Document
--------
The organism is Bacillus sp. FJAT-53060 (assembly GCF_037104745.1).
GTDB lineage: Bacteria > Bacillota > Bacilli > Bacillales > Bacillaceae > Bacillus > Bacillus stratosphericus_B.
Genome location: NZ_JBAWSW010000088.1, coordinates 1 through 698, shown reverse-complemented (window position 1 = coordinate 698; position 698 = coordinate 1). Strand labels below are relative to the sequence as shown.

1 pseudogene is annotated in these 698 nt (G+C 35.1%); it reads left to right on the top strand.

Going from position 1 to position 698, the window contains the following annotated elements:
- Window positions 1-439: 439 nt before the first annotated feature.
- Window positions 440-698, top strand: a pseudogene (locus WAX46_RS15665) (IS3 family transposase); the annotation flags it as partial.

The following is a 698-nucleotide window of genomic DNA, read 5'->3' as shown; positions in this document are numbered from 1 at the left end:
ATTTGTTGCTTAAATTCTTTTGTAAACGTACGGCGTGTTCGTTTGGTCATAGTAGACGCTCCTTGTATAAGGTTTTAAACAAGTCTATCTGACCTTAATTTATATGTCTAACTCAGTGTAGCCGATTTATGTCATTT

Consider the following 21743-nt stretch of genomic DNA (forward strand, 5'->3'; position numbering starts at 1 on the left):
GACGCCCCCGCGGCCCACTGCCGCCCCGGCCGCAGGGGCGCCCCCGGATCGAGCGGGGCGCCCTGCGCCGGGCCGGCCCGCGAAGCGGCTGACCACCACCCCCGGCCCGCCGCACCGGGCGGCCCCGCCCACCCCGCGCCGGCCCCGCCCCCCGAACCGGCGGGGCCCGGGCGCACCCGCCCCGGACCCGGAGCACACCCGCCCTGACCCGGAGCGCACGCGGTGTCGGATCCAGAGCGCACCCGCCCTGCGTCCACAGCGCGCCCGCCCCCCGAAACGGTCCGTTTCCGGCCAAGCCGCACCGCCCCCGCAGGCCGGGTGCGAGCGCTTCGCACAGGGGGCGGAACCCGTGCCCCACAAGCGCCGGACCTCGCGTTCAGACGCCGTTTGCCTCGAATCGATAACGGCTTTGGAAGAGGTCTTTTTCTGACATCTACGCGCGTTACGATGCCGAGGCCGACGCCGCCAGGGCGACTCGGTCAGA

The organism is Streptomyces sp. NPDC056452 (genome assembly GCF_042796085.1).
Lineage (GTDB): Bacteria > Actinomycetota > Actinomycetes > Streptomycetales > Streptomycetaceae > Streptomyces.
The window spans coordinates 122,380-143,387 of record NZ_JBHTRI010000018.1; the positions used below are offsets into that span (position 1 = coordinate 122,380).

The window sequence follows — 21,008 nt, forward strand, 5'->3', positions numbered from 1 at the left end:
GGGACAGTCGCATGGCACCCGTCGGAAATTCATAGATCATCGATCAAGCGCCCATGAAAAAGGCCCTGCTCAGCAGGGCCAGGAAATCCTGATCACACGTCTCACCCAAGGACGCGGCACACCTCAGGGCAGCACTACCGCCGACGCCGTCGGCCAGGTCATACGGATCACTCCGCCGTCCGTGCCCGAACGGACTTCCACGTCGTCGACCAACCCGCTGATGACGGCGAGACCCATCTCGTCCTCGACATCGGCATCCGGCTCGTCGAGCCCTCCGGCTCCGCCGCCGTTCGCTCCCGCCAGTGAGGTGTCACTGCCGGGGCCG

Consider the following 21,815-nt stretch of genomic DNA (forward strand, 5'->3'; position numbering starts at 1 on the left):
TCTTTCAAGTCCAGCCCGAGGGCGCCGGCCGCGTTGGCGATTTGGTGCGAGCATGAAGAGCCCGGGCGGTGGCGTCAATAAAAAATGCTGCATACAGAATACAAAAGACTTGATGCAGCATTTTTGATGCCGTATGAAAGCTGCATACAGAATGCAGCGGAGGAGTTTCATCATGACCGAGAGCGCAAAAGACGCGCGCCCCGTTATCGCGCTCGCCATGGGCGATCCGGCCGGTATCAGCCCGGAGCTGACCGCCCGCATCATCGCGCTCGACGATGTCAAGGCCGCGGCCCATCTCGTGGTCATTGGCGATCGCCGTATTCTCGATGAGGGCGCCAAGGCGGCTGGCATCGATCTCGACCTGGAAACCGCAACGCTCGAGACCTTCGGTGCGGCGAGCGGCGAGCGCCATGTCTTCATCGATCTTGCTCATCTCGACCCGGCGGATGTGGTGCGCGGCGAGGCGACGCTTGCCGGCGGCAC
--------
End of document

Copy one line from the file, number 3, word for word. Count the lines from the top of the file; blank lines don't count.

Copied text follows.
Genome location: NZ_JBAWSW010000088.1, coordinates 1 through 698, shown reverse-complemented (window position 1 = coordinate 698; position 698 = coordinate 1). Strand labels below are relative to the sequence as shown.